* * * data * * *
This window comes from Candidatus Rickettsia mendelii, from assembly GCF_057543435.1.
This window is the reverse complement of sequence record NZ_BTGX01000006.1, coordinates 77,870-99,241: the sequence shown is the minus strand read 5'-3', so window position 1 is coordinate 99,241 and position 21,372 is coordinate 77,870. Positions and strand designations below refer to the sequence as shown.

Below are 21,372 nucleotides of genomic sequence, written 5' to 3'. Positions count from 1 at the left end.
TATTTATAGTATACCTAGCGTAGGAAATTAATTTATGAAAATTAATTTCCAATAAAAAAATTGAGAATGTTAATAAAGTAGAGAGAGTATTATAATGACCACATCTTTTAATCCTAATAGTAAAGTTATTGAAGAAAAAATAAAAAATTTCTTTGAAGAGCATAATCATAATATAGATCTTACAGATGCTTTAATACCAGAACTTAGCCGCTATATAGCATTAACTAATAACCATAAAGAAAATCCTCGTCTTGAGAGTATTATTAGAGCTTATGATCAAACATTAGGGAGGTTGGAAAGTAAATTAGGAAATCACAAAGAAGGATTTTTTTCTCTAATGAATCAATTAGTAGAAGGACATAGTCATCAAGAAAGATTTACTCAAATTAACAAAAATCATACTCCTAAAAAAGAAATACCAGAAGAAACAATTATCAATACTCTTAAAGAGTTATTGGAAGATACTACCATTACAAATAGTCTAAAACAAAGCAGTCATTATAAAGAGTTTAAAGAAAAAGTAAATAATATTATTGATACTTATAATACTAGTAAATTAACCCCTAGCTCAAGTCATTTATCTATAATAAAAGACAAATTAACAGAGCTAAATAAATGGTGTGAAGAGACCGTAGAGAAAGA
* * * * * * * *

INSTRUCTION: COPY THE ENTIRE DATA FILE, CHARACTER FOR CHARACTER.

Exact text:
This window comes from Candidatus Rickettsia mendelii, from assembly GCF_057543435.1.
This window is the reverse complement of sequence record NZ_BTGX01000006.1, coordinates 77,870-99,241: the sequence shown is the minus strand read 5'-3', so window position 1 is coordinate 99,241 and position 21,372 is coordinate 77,870. Positions and strand designations below refer to the sequence as shown.

Below are 21,372 nucleotides of genomic sequence, written 5' to 3'. Positions count from 1 at the left end.
TATTTATAGTATACCTAGCGTAGGAAATTAATTTATGAAAATTAATTTCCAATAAAAAAATTGAGAATGTTAATAAAGTAGAGAGAGTATTATAATGACCACATCTTTTAATCCTAATAGTAAAGTTATTGAAGAAAAAATAAAAAATTTCTTTGAAGAGCATAATCATAATATAGATCTTACAGATGCTTTAATACCAGAACTTAGCCGCTATATAGCATTAACTAATAACCATAAAGAAAATCCTCGTCTTGAGAGTATTATTAGAGCTTATGATCAAACATTAGGGAGGTTGGAAAGTAAATTAGGAAATCACAAAGAAGGATTTTTTTCTCTAATGAATCAATTAGTAGAAGGACATAGTCATCAAGAAAGATTTACTCAAATTAACAAAAATCATACTCCTAAAAAAGAAATACCAGAAGAAACAATTATCAATACTCTTAAAGAGTTATTGGAAGATACTACCATTACAAATAGTCTAAAACAAAGCAGTCATTATAAAGAGTTTAAAGAAAAAGTAAATAATATTATTGATACTTATAATACTAGTAAATTAACCCCTAGCTCAAGTCATTTATCTATAATAAAAGACAAATTAACAGAGCTAAATAAATGGTGTGAAGAGACCGTAGAGAAAGA